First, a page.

Space Tourism Coming To Russia
August 31, 2012

Russia Working On Space Tourist Vehicle

Lee Rannals for - Your Universe Online

Russia's NPO Molniya design bureau is designing a space tourist aircraft along with the Myasischev Experimental Factory (EMZ), according to a report by RIA Novosti.

The companies are designing a space plane for sub-orbital "space tourism" and small satellite launches.

The space plane will be launched from a subsonic carrier aircraft capable of getting to high altitudes.

The spacecraft will take off from the launch aircraft and climb to an altitude of 65 to 75 miles at 3,300 to 4,000 feet per second.

"Space tourists will experience weightlessness for three to five minutes and can see the surface of the earth through portholes. After entry into the dense layers of the atmosphere, the spaceplane will make a landing on an aerodrome," the report says.

The space plane will be capable of carrying anywhere between four to 14 passengers onboard, depending on the carrier aircraft.

NPO Molniya and EMZ are also designing a version of the space-plane to carry small satellites into low-earth orbit.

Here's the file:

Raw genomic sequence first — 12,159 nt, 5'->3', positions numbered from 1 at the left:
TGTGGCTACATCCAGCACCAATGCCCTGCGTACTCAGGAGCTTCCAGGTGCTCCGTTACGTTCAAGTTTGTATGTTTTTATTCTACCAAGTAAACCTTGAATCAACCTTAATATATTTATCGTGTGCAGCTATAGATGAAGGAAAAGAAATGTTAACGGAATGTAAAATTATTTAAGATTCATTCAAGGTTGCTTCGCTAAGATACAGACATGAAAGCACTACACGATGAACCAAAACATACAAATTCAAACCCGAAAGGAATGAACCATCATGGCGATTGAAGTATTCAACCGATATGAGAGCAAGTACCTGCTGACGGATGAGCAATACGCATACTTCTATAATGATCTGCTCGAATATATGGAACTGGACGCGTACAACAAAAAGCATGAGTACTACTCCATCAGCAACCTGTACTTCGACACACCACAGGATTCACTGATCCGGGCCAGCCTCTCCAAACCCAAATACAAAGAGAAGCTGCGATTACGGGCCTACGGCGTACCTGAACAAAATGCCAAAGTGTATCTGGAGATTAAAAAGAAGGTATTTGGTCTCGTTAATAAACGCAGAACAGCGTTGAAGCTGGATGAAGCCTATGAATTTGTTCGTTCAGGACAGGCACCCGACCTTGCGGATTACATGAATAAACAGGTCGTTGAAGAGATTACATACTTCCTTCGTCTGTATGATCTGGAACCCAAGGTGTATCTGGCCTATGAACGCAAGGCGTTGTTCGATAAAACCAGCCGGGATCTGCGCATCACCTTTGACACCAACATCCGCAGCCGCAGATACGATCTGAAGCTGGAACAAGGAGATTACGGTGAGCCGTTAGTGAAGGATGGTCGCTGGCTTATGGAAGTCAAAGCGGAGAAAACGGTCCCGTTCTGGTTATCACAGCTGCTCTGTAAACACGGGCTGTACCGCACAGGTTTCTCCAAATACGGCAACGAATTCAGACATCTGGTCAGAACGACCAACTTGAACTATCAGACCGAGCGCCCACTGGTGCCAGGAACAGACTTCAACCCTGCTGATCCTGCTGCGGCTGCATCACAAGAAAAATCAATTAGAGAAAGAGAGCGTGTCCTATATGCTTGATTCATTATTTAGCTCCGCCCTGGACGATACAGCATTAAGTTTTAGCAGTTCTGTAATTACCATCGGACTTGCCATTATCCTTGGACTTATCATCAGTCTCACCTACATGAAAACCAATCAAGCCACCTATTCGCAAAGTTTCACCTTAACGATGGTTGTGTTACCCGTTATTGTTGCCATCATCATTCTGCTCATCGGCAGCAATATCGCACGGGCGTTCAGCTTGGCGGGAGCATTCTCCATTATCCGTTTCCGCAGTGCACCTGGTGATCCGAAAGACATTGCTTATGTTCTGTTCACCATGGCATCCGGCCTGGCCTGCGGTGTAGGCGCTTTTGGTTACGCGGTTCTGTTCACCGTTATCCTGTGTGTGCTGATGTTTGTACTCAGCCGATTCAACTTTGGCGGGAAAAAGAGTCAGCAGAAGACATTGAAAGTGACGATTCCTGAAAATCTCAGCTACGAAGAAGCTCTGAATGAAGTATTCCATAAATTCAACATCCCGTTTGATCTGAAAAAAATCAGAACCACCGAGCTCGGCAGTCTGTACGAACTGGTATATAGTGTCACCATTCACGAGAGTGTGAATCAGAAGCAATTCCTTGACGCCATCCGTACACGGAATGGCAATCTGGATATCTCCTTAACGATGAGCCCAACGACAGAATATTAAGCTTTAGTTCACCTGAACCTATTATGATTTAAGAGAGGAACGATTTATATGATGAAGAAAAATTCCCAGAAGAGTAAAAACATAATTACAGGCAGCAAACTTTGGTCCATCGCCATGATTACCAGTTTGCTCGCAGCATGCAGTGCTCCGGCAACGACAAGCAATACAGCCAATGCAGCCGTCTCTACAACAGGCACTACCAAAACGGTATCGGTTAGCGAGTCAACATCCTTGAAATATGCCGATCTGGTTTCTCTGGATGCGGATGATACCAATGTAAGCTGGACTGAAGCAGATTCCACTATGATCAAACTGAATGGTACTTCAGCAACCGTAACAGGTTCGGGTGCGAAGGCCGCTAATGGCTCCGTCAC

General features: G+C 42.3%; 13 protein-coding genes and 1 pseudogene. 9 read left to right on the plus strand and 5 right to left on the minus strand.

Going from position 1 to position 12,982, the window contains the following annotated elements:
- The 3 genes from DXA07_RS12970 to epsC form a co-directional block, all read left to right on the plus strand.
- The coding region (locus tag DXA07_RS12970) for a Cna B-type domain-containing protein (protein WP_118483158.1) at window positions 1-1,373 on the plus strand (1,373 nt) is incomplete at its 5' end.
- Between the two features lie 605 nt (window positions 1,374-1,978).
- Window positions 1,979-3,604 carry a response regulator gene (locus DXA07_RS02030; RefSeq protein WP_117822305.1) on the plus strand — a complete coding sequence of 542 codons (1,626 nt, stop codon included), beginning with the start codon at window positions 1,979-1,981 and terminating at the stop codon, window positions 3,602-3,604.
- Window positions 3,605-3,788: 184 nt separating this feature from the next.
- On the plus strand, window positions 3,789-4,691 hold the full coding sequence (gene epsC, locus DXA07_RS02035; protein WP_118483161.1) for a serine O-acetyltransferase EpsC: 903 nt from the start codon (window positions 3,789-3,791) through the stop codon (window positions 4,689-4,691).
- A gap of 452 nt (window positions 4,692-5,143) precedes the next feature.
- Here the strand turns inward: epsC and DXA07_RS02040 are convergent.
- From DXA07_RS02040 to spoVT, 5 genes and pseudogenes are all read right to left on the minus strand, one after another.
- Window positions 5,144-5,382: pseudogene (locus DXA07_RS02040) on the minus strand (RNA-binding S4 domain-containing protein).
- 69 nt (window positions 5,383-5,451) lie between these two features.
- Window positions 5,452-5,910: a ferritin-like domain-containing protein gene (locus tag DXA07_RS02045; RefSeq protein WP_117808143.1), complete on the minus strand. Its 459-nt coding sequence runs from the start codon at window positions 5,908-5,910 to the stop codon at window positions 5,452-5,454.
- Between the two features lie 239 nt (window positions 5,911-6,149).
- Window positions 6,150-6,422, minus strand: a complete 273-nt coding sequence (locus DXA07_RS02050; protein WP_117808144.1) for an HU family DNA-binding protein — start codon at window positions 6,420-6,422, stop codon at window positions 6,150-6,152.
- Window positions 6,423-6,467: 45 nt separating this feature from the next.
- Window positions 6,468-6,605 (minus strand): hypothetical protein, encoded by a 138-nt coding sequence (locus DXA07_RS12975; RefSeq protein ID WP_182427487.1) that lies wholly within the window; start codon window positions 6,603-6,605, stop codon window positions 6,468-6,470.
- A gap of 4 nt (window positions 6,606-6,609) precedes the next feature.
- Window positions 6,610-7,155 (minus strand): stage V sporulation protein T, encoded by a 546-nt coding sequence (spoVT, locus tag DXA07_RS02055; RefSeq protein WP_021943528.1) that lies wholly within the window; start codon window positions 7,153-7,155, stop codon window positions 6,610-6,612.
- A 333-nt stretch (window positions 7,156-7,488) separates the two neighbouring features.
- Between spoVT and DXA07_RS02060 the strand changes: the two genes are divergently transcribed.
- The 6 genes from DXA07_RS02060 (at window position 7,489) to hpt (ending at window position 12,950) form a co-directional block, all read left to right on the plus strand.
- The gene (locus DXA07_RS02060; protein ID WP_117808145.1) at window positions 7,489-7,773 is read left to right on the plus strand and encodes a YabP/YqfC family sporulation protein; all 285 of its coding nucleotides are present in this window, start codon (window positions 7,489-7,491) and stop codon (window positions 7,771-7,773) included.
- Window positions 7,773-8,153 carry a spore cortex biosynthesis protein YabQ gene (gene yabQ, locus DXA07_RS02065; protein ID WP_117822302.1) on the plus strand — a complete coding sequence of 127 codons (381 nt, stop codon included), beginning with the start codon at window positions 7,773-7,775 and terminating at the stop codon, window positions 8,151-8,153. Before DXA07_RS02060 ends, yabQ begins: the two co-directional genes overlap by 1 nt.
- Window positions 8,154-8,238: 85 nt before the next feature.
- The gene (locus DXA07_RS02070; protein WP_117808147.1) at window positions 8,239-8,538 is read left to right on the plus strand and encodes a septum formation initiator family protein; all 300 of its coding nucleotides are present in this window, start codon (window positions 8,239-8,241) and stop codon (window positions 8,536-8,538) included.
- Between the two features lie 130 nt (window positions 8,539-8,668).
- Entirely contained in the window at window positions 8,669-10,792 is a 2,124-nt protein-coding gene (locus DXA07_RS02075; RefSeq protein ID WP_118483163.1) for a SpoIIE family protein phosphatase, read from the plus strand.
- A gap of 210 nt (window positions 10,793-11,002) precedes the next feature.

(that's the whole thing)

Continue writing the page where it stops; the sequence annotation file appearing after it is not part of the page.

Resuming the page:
"The first stage of the project has been designed for the internal and external configuration of the Hammer hypersonic pilotless booster," the documents state. "It will be capable of carrying small satellites of up to 1,700 pounds into orbits from 125-300 miles."

NPO Molniya is one of Russia's largest spacecraft production companies, and was involved in the Buran space shuttle program. EMZ built the 3-MT, a derivative of the Myasischev M-4 bomber which flew in the 1950s.

The upcoming vehicle, according to the RIA Novosti report, is based in part on the Su-27 series of Russian military aircraft. It will be using a hypersonic booster called Hammer, and is based on turbofan engines used in the Su-27 fighter jet.

The move is seen as a response to the U.S. military's advancements in designing hypersonic aircraft.

Russian Deputy Prime Minister Dmitry Rogozin told Rossiya 24 TV that defense officials needed to consider hypersonic aviation technology to keep up with U.S. military research.

The aircraft will have both civilian and military uses, according to the documents read by RIA Novosti.